Microsoft had chosen to open the centre in Queensland, rather than the southern states, because of its strong base of start-ups, Schoenborn added.

Brisbane is home to a number of private incubators including iLab, a joint venture between the state government and the University of Queensland's commercialisation arm, UniQuest. The recently opened River City Labs already has 20 fledgling businesses working out of its city fringe premises.

The founder of the specialist systems integrator Mexia, Dean Robertson, is an alumnus of the iLab program, after spending 18 months under its auspices growing his firm to seven staff and revenue of $1.5 million.

Mexia would have stagnated, Robertson says, were it not for the incubator and the business expertise he acquired via its mentoring program.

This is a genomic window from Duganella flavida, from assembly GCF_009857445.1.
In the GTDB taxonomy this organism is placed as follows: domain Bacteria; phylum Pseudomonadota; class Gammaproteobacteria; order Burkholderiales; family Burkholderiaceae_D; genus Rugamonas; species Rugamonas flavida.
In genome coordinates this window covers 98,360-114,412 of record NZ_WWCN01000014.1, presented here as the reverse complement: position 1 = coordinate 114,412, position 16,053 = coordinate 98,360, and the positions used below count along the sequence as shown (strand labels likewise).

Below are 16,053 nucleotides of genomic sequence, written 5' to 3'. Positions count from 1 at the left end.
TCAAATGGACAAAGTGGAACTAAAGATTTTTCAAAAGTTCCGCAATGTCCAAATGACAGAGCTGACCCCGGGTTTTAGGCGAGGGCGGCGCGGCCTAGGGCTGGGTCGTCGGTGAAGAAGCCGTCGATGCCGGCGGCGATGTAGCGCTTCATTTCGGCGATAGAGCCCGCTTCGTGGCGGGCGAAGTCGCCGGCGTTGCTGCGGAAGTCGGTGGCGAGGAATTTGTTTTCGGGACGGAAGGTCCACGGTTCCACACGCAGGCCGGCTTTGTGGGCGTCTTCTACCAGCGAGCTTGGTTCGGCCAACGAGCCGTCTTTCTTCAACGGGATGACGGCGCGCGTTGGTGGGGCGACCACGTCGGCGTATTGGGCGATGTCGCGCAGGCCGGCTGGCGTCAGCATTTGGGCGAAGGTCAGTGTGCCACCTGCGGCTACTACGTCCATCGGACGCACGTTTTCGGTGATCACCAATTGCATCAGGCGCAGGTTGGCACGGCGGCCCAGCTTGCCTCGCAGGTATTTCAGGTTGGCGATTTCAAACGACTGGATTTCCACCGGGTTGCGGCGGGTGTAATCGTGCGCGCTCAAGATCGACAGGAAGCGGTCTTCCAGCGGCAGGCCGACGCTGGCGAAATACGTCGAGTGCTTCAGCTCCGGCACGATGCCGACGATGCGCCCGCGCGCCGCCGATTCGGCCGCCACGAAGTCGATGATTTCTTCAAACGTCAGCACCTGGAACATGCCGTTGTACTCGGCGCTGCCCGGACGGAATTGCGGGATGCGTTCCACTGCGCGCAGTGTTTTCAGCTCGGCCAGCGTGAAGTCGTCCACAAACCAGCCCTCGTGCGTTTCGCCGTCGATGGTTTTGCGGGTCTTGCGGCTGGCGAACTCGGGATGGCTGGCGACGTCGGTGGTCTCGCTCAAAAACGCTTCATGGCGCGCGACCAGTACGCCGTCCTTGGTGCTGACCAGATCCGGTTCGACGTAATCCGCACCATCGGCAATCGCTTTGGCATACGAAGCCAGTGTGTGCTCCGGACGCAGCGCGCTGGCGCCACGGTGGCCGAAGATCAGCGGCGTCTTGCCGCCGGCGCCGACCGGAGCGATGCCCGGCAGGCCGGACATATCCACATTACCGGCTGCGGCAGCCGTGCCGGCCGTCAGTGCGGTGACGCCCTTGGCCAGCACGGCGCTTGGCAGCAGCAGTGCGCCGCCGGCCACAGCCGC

He says the Microsoft centre should act as an 'aggregator' for existing players in the start-up arena.

"They have enormous marketing power...they have a huge number of networks and contacts into other businesses that have succeeded," Robertson said.

Allowing start-ups to tap into the global Microsoft network would be the biggest benefit the new centre could offer, River City Labs technology evangelist Colin Kinner said.

A lot of informal collaboration and business networking already occurred within the tight-knit Brisbane scene and the opening of the new centre was "another piece of the puzzle", he said.

"There's a lot is going on in Brisbane but there's not much maturity in the market – it's a year or two behind Sydney and Melbourne."